High-abrasion rubber is the material that’s used for the areas of the outsole that are more susceptible to wear-and-tear, namely the rear and forefoot. It is durable enough to maintain even its own structure, even after many runs.

Shallow flex grooves line the forefoot section of the external pad. These channels allow the foot to move naturally through the gait cycle, bending in conjunction with the toe joints and tendons as the step is being done.

This technology offers energy-return and responsiveness that the brand touts as consistent and steady. The heel part is firmer than the forefoot to ensure steadiness and proper shock attenuation. Energized liftoffs are the bread-and-butter of the soft forefoot section.

The comfort sockliner is placed right on top of the primary cushioning unit. This add-on offers an extra oomph to the quality of the cushioning, with its soft surface blocking the rugged nature of the shoe-last. It even has a curved midfoot to cushion the arch, an area that isn’t usually given any attention.

A cloth-like mesh is used for the external part of the upper unit. This fabric is designed to accommodate the shape of the foot while also maintaining a lightweight and breathable frame. Its seamless construction aims to prevent a bulky look while enabling an irritant-free coverage. Uppers that resemble woven cloth are used by many brands for popular shoe-series like the Mizuno Wave Inspire and the New Balance Fresh Foam 1080.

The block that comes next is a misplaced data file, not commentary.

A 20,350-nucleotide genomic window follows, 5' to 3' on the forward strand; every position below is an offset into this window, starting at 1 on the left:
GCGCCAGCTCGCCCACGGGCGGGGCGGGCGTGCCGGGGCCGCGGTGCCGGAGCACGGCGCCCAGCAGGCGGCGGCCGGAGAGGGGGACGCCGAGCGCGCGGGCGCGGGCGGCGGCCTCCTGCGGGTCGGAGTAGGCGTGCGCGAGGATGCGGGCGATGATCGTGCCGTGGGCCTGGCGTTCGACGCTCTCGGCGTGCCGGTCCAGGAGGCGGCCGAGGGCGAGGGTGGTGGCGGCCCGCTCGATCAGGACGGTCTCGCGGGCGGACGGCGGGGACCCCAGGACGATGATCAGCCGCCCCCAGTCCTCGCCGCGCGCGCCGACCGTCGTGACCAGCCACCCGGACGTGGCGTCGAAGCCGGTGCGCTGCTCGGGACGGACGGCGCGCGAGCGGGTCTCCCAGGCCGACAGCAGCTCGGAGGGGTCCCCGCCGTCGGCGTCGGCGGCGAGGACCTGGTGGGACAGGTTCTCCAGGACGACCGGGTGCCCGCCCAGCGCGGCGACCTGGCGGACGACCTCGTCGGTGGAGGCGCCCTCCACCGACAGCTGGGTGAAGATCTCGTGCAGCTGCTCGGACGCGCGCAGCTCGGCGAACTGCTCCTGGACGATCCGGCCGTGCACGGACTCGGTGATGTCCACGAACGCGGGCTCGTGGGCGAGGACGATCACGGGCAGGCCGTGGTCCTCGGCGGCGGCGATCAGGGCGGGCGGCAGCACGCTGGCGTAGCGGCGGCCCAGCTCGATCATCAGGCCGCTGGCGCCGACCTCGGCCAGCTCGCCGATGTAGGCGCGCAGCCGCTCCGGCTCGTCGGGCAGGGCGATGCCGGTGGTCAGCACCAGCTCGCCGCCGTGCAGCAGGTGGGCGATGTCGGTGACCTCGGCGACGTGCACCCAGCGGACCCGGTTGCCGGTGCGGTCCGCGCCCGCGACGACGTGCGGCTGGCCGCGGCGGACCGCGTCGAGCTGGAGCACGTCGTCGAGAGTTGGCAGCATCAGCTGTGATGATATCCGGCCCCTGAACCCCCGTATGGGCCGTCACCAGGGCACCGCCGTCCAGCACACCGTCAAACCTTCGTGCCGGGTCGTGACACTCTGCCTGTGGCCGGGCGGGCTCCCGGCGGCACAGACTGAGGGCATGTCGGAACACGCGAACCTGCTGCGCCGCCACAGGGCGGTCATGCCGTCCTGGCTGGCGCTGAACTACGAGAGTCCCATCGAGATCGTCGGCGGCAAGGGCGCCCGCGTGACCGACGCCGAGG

The inner sleeve is composed of a smooth textile, which wraps the foot in a secure yet non-irritating hug. It has tiny holes to preserve the breathable purpose of the facade.

The forefoot section of the upper features a printed bumper to improve durability. It prevents debris and rugged paths from ripping through the mesh.

Resting on the left and right sides of the silhouette are prints of the Under Armour logo. These seemingly aesthetic-only elements actually help in securing the foot.

The rear has a thermoplastic counter to help with the lockdown of the Achilles region. It fundamentally prevents in-shoe wobbling and accidental shoe removals.

Stitched on the external perimeter of the collar is the Comfort Collar, a layer that has padded textures for extra security and snugness. Eyelets rest on the front ends to allow the shoelaces to tighten or loosen them as needed.

A traditional lacing system graces the instep of this running shoe. Flat laces snake through print-reinforced eyestays, giving a custom wrap.

How Charged Escape 3 compares

This shoe: 93
All shoes average: 86
53 98
This shoe: $90
All shoes average: $119
$40 $350
This shoe: 9.8oz
All shoes average: 9.5oz
3.5oz 16.2oz
Author
Jens Jakob Andersen
Jens Jakob Andersen

Jens Jakob is a fan of short distances with a 5K PR at 15:58 minutes. Based on 35 million race results, he's among the fastest 0.2% runners. Jens Jakob previously owned a running store, when he was also a competitive runner. His work is regularly featured in The New York Times, Washington Post, BBC and the likes as well as peer-reviewed journals. Finally, he has been a guest on +30 podcasts on running.

jens@runrepeat.com